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Why Worrying about Genre is Holding You Back

 

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by Nick Stephenson in Books and Writing

I get a lot of emails from other authors who are struggling to gain momentum on their titles. Some of these authors have dozens of books out for sale (one industrious chap even had 70+) but sales aren’t where they’d like them. The main reasons I hear about?

My book is in an unpopular genre.” Or, “Advice about book marketing doesn’t apply to my books. They’re too obscure.

I get it, I really do. You’ve written something totally outside of the traditional idea of BISAC codes (the genre categories the ISBN companies use) and you’re not sure there’s a market. You’re more interested in writing for yourself first. And that’s cool. But it doesn’t mean there’s no audience.

Hell, if you can get ONE person to read your book, there’s nothing stopping you from getting a thousand. Or ten thousand. Or a million. I’m yet to see a genre of book that doesn’t have an audience large enough to sustain a decent income. But you’ve got to make it easy for readers to find out about your work. And this is where the 80/20 principle comes in. Here’s what I mean:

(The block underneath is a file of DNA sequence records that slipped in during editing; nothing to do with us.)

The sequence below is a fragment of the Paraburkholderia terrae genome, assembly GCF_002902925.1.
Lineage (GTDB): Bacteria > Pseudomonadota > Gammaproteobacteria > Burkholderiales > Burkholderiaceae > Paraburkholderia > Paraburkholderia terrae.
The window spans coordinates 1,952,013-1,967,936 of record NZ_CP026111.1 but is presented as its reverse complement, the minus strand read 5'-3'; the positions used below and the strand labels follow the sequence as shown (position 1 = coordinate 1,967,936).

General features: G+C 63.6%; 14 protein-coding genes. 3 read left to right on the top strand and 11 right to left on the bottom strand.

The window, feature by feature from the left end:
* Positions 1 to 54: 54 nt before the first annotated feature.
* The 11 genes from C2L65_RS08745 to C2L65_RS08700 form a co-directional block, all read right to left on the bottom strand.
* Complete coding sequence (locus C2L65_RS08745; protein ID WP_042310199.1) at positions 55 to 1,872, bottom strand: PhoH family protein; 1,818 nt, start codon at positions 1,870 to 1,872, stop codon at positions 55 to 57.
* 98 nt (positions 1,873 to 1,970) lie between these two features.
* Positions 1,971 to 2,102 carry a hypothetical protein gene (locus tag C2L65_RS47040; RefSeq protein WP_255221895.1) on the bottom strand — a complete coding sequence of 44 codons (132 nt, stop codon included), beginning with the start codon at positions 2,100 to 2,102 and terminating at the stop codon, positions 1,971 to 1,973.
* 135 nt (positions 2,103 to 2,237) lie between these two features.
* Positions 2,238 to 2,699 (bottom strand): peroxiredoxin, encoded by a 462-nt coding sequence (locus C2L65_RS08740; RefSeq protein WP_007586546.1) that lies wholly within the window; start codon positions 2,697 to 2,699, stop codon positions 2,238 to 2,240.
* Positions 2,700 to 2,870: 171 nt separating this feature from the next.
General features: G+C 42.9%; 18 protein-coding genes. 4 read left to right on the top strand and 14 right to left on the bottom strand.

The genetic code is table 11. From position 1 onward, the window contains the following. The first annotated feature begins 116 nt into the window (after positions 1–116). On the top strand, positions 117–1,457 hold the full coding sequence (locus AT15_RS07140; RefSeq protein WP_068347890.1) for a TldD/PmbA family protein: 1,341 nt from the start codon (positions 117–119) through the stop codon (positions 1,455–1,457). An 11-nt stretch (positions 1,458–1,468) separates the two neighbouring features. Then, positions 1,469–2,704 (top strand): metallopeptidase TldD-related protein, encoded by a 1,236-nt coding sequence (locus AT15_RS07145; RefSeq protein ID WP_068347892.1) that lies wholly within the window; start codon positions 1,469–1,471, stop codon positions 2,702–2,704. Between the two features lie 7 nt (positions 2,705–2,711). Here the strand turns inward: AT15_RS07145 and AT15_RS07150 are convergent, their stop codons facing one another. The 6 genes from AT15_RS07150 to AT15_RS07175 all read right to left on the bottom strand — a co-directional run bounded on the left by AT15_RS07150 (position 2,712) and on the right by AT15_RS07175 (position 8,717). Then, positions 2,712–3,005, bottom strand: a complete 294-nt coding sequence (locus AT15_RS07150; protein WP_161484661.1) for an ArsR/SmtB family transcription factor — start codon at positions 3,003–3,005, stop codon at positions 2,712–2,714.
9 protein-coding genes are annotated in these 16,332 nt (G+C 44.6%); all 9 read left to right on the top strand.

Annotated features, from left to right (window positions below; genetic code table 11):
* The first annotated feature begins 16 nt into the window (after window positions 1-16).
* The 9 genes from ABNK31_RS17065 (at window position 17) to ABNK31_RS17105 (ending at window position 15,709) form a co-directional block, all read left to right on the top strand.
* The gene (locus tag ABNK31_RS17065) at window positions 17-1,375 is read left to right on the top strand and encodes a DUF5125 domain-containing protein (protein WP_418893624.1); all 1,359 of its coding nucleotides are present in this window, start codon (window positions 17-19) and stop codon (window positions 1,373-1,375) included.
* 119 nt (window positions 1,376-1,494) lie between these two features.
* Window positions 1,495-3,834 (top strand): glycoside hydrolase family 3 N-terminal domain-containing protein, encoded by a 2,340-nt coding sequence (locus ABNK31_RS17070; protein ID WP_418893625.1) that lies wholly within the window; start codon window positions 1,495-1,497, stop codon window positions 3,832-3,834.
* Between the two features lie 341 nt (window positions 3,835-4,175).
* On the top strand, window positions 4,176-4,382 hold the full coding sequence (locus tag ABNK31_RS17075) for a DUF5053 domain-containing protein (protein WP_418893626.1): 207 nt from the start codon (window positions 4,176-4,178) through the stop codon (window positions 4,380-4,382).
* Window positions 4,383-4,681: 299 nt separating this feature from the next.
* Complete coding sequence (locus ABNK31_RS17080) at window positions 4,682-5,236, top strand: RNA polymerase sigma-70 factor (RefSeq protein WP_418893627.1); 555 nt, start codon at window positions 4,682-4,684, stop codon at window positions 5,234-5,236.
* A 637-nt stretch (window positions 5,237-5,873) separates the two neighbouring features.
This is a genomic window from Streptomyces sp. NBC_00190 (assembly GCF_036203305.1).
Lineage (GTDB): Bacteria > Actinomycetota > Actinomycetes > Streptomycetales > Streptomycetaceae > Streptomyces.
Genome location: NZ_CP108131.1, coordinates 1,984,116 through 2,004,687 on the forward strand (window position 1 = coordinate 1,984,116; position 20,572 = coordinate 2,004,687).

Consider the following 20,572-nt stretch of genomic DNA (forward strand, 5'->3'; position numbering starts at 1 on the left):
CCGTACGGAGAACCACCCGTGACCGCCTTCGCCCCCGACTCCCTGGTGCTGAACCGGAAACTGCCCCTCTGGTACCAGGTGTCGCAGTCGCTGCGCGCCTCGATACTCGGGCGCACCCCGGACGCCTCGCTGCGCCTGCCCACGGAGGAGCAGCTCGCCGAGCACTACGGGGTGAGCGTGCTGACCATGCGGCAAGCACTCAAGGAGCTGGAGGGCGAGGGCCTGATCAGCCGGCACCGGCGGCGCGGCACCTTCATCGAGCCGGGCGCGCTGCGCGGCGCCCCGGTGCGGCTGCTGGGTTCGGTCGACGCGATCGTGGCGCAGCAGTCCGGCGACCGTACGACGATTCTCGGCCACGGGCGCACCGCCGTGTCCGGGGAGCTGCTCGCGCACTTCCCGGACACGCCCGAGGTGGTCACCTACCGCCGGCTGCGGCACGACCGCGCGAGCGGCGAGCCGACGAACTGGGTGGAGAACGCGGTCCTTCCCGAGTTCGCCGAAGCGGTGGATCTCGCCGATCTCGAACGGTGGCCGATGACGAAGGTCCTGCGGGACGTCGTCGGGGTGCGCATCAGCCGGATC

The 80/20 rule in a nutshell: what’s the 20% of effort that leads to 80% of results? What’s the 80% of effort that leads to 20% of the results? The exact percentages are flexible, but you get the point. Here’s an example:

You spend hours on Facebook and Twitter each day. That’s the 80% of effort. You don’t sell many books on social media – that’s the 20% of results. It’s probably more like 99% / 1%. The next day, you make your book free and email a few popular book blogs or sites to get promoted. You get a ton of downloads and pick up some paid sales. It took you ten minutes to set up. That’s the 20% of effort leading to 80% of results.

Which approach do you think is more scalable?

This same principle can be applied to where your books are listed for sale and how you get readers to check you out. The 80% of effort here is taking a book in a narrow category and attempting to find a large audience. That’s not going to happen.

So let’s switch it up. Going out and finding readers is hard. You’ve got to make it easy for them to find YOU. If your genre is too narrow, pick a new one. Your book doesn’t necessarily have to be in the genre you originally planned. Here’s what I mean:

  • Carl Hiaasen’s books are funny. They’re comedies. But guess what? They’re also mysteries. They sell a ton.
  • Same with Joe Konrath. His books are described as “humorous” in the blurbs. But he’s one of the most successful indie authors on the planet – because he doesn’t limit himself to that genre. His books are listed under mysteries and thrillers.
  • Douglas Adams writes comedies. Weird comedies with a very British slant. His books are science-fiction bestsellers.